Russia stated that they will waive all visa requirements. They already did a similar thing for all-English European final, which was much better organized than the one in UK (although it was rain in Moscow). It is absolutely clear that Russia will not stage all events near Moscow. They already named the cities, including Kazan (remember how Rubin Kazan bit Barcelona last year). There is a new (great trend) in Russia now of staging international events in cities different from Moscow or St. Petersburg. So do not worry.

      • Simon Burke

        August 23, 2010 at 8:24 pm

        Hopefully but its one thing to promise a comparatively few visas for one match as opposed to opening its borders to countries all over for an entire month.
        I cant say I know where Kazan is and I am too lazy to google it but they’ll need 8 cities (maybe 6) to host it that are reachable.

  13. tony

    August 23, 2010 at 5:10 pm

    It’s all politics my friends. 2018 can’t be the US in 2018 cause it’s Europes turn. China is almost guaranteed 22 or 26 so that means US, politically has to get the other one, 22 or 26. Since this US and China gets 2022 & 2026 then Russia wants to get 2018 for the Super Power Trifecta.

    • Tom Hingley

      August 23, 2010 at 5:22 pm

      China haven’t applied for 2022. And 2018 isn’t technically anyone’s turn since the rotation policy is long gone.

      The 2018 and 2022 bids are being analysed together, however certain bids are directed towards certain years.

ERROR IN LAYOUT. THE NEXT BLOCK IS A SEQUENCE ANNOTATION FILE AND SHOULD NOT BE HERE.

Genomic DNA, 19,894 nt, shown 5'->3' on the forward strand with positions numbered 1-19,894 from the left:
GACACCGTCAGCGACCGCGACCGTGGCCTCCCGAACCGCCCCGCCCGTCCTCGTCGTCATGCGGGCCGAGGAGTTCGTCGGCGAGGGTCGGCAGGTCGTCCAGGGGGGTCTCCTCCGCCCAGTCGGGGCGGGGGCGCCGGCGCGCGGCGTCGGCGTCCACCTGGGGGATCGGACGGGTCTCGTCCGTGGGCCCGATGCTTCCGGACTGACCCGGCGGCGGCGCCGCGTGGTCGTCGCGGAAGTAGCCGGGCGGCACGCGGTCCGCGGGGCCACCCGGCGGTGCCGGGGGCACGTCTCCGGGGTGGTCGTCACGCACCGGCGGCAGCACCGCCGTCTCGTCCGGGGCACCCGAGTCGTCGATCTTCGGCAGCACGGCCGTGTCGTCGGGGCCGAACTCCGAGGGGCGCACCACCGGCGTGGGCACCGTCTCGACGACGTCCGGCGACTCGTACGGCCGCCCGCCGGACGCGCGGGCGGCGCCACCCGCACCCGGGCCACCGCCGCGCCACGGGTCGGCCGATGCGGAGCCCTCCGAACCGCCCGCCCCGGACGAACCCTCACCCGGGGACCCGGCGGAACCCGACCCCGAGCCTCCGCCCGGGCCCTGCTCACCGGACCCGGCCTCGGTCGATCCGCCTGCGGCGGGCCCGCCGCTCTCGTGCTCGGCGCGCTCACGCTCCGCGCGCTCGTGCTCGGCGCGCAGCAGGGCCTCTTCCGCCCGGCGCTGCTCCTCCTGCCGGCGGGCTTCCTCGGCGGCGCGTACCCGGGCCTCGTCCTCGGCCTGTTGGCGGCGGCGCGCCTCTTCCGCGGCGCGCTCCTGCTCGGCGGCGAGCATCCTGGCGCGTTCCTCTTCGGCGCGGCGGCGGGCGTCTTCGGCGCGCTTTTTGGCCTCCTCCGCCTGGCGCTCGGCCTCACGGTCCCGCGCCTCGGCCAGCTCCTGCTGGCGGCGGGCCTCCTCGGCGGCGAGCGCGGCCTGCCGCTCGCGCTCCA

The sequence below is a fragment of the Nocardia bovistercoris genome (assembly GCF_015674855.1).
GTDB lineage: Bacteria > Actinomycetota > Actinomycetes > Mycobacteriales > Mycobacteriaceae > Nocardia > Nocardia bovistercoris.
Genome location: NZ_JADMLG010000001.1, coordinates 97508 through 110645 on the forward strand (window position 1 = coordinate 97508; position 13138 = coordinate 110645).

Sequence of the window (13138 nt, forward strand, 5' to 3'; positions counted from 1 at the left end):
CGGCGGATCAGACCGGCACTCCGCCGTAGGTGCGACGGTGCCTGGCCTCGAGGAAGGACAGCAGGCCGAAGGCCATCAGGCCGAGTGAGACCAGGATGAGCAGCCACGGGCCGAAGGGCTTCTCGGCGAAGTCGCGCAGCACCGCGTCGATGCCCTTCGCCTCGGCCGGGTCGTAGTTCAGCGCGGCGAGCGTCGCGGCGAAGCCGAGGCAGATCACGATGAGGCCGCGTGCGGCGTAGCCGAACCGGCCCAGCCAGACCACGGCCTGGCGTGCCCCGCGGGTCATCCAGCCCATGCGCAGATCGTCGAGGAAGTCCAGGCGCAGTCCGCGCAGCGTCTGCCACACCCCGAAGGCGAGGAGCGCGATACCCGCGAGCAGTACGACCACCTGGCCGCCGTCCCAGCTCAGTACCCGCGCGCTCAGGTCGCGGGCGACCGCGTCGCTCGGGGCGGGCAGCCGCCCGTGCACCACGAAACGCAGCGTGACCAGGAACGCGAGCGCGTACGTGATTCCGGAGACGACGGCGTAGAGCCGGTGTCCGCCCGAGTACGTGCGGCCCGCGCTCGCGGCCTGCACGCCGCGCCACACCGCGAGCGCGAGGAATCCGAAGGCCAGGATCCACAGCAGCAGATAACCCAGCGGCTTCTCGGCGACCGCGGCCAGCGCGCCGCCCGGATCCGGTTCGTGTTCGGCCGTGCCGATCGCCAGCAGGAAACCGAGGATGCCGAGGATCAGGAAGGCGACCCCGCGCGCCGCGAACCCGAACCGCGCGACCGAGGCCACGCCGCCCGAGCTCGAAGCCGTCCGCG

If England is to get it, it will be 2018.

  14. [OPTI]Madschester United

    August 23, 2010 at 5:07 pm

    I think your points are well-thought out and deserve attention, especially about the market potential available in Russia. But you seem to act like England would accept the status quo and let millions of fans sit in old small stadia.

    Don’t you think England would renovate their stadia in the next 8 / 12 years if they were elected to host a World Cup?

    What about the fact that Russia’s mass transportation services stink compared to England — actually, I just made it up. I have only been to London twice and never Russia. I just cannot imagine that Russia’s network be better than England… anyone?

    • AtlantaPompey

      August 23, 2010 at 8:21 pm

      Having been there, I can tell you that Moscow’s subway system is every bit as good as the tube, the roads/airports/rail are all top notch and getting around the country would not be an issue at all.

  15. Tom Hingley

    August 23, 2010 at 5:03 pm

    Not well researched at all.

    At their current capacities, the stadia may house 25,000 less than SA. But most the stadia included in the bid have extensive expansion plans.

    Also, with regards to them being old, Anfield for example. It would be a NEW Liverpool stadium included. In fact, NONE of the stadiums included in the bid would be anything like old. (I don’t know where you have got the idea that Goodison is included in a bid).

    I see no evidence that FIFA ‘prioritises’ emerging markets. Yes they are looking to expand the game, but that hasn’t been to the detriment of existing markets.